International student up in Japan

04, March, 2015


The number of international students at higher education level in Japan returned to growth in 2014, while the language school sector increased long-term students by over a third, according to data released by the Japan Student Services Organisation (Jasso).



Waseda University, a private institution in Tokyo, is the largest host campus of international students in Japan


Higher education institutions had a total of 139,184 international students enrolled as of May 2014, a 2.7 per cent increase compared with the previous year’s figure of 135,519, and the second highest total ever recorded behind the peak year of 2010. The rise at higher education level follows three consecutive years of declines.

The number of international student at Japanese language institutes on student visas increased by 37.8 per cent – from 32,626 in 2013 to 44,970 in 2014.

The total number of international students increased by 16,010 to 184,155, comfortably the highest figure recorded in the four years since Jasso began including language institute data.

The largest individual source market increase came from Vietnam, which grew by 91 per cent to reach 26,439 students and became the second largest sender country. There was also substantial growth from Nepal, which rose by 79.9 per cent to 10,448 students, while Taiwan, Thailand, Indonesia and Myanmar all recorded double-digit percentage increases.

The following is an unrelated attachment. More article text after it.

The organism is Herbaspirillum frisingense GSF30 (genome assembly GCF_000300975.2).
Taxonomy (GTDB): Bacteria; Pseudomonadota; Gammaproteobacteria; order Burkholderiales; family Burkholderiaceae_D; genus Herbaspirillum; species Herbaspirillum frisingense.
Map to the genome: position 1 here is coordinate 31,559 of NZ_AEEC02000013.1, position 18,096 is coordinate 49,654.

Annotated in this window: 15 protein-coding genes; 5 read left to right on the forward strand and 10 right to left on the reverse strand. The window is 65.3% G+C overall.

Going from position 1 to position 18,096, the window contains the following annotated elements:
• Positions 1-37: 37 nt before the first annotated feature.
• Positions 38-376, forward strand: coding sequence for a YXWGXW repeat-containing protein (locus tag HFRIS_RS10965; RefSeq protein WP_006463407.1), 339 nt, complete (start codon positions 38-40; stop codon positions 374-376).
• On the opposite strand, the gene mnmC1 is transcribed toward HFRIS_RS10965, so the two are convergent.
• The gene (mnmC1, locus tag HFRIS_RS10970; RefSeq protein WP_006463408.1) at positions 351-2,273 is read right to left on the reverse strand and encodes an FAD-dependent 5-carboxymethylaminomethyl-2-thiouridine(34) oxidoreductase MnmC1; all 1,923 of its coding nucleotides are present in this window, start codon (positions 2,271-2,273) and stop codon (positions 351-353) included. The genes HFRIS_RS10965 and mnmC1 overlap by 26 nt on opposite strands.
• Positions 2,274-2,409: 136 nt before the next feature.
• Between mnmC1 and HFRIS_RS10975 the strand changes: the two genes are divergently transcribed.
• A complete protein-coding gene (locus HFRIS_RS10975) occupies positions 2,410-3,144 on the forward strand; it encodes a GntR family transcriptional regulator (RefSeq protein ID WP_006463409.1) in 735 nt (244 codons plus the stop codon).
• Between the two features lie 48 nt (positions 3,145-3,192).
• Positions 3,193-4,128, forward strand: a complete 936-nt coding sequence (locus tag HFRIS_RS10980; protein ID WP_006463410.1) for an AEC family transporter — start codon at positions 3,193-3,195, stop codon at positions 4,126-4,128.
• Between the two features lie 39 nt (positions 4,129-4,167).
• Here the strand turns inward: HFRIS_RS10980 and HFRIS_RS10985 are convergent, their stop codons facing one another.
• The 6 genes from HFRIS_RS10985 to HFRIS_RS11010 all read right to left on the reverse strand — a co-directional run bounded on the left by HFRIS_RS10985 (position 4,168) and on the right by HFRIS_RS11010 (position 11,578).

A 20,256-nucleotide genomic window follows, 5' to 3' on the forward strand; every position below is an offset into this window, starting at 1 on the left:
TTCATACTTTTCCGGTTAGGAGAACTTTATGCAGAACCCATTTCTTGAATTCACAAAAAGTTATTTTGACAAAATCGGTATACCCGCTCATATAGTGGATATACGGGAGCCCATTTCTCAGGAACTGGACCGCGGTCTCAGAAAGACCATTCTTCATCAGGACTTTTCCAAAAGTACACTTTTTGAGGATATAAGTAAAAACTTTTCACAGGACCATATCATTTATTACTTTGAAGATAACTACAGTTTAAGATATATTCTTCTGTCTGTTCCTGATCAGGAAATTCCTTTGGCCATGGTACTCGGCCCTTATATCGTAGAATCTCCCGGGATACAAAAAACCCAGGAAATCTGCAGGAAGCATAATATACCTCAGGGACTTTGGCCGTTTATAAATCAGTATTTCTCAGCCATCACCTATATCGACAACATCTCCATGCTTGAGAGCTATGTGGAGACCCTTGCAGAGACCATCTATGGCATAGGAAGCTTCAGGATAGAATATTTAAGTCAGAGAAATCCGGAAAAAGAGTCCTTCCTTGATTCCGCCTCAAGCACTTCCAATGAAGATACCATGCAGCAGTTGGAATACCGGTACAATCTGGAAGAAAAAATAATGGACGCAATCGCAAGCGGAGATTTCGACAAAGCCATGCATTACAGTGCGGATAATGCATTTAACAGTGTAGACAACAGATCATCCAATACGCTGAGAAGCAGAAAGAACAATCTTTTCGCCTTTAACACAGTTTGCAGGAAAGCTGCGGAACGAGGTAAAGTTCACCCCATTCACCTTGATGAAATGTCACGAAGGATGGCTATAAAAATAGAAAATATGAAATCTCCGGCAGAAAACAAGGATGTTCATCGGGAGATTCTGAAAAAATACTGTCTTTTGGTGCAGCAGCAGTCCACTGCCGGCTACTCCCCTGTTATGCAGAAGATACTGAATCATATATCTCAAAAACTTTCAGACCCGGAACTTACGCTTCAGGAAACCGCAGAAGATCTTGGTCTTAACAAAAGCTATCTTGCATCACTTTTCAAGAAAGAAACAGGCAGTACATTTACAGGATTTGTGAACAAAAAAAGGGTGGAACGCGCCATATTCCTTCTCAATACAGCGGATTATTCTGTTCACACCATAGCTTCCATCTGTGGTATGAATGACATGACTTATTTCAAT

China remains the largest source country at 94,399 students across all levels, but declined by 3.6 per cent; Korea, second in 2013, declined by 8.7 per cent to 15,777 students.

Japan remains heavily dependent on Asia for international students at higher education level, with the continent accounting for 91.5 per cent of students in 2014 – a very slight reduction compared with the previous year. However, reliance on China was weakened, with the Chinese market share dropping from 60.4 per cent to 55.9 per cent.

Sheng-Hsiang Sean Shih, Marketing Director of CanFly Education Agency in Taiwan, said bookings for Japan doubled to around 4,000 in 2014. He added that the working holiday visa route was also a popular option for many Taiwanese students.

Tina Chung at Envision agency, also in Taiwan, said the data represented part of a growing trend of intra-Asia study. “The Taiwanese student market is traditionally US orientated, but there is growing interest in other Asian countries because of the postgraduate job market.” Japan has made more generous post-study work opportunities over recent years and saw a record number of international students staying to work in 2013

Within the higher education breakdown by institution type, there was strong growth in the private professional training college sector, with an extra 4,641 students in 2014. Beyond the full-time statistics, there were an additional 12,774 students pursuing short-term academic or exchange programmes at higher education institutions in 2014, an increase of around 1,000 students compared with the previous year.

For language institutes, all of the top ten source markets increased with the exception of Korea. China was the most dominant nationality with 16,607 students, followed by Vietnam on 15,265.

Japan announced ambitious plans in 2008 to reach 300,000 international students by 2020, and has implemented a number of policies including the Global 30 project, providing funding for a group of Japanese universities to increase recruitment and expand their portfolio of English-delivered courses. 

 

 

 

 

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